Organ Donation – Best to Include in Advanced Health Care Directive
Organ donation can be a difficult subject to discuss with family members, and can be an even more difficult subject when family members are faced with the decision after a loved one’s death. However, donating an organ or even a whole body for scientific study, medical education. or to save the life of another can be an important part of … Read More
Illness & Suffering: A Cat’s Viewpoint of the Medical System
My cat Jaspurr stopped eating sometime in the fall of 2015. I did not notice this because the other cat was finishing up the left overs in all the dishes. But I finally did notice when he became emaciated to the point that he was skin, bones and fur. I took him to the vet. The vet took blood and … Read More
Protect Yourself and Your Loved Ones From The Flu
It’s that time of year – flu season! The Centers for Disease Control and Prevention (CDC) recommend getting a flu shot annually. Please see the questions and answers below regarding flu vaccines and other vaccines. Q: Why do we need a flu shot every year when we only have to get a tetanus shot every ten years or a pneumonia … Read More
Happy 50th Anniversary Medicaid!
July 30, 1965, President Johnson signed the Social Security Amendments of 1965 into law. This law created not only Medicare, but also Medicaid. Medicaid is the joint state and federal health insurance program for low-income people and also allows seniors and people with disabilities get the long-term care they need. Needless to say, Medicaid has become an integral part of … Read More
Being Mortal by Atul Gawande
In his latest book – Being Mortal – Dr. Atul Gawande explores disability, diminished capacity and the onset of dementia, not as medical issues but as the natural processes of aging. He urges his readers to confront their own anxieties and reexamine their relationships with their loved ones as life forces them to abandon their independence and become dependent upon others. Meaning … Read More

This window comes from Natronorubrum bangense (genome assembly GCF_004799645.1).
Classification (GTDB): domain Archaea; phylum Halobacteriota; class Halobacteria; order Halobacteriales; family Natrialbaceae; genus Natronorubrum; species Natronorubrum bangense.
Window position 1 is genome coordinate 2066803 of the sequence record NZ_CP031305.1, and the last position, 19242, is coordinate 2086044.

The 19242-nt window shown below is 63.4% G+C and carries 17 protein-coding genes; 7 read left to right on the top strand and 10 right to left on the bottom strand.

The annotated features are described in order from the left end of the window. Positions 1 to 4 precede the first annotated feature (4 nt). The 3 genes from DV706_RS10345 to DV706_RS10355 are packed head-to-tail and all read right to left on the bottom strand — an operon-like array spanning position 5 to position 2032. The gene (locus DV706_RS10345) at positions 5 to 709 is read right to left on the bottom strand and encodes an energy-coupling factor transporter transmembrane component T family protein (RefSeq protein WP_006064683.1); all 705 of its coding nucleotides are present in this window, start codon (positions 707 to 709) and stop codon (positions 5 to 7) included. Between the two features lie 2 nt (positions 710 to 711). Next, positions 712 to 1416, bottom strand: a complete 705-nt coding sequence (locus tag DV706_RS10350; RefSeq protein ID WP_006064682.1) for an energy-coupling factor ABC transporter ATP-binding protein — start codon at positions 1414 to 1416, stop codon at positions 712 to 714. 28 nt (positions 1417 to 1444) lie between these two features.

A Loved One Has Just Been Diagnosed With Dementia, What Should You Do?
Realizing that a loved one has dementia is heartbreaking and overwhelming and most families find that there are many more questions than answers. One of the best initial steps families can take is to contact their local Alzheimer’s Association chapter. The New Mexico chapter has locations in Albuquerque, Santa Fe, Las Cruces, Farmington and Roswell. You will not find … Read More
In Health Care, Where Does All the Money Go?
I really do not know the answer to this question. But now that I have your attention, let me talk about two articles that appeared recently. The first article is titled “With health care, like anything else, we get what we pay for,” which appeared in a February 7, 2011, column by Winthrop Quigley in the Albuquerque Journal. In that … Read More
What is a Posse?
We know about posses from watching western movies. The sheriff deputized a group of men by giving them badges, and then they rode off on their horses to catch the cattle thief. The posse was an organized group who were endowed with certain powers and duties of loyalty to the sheriff all in the interest of a common goal, to … Read More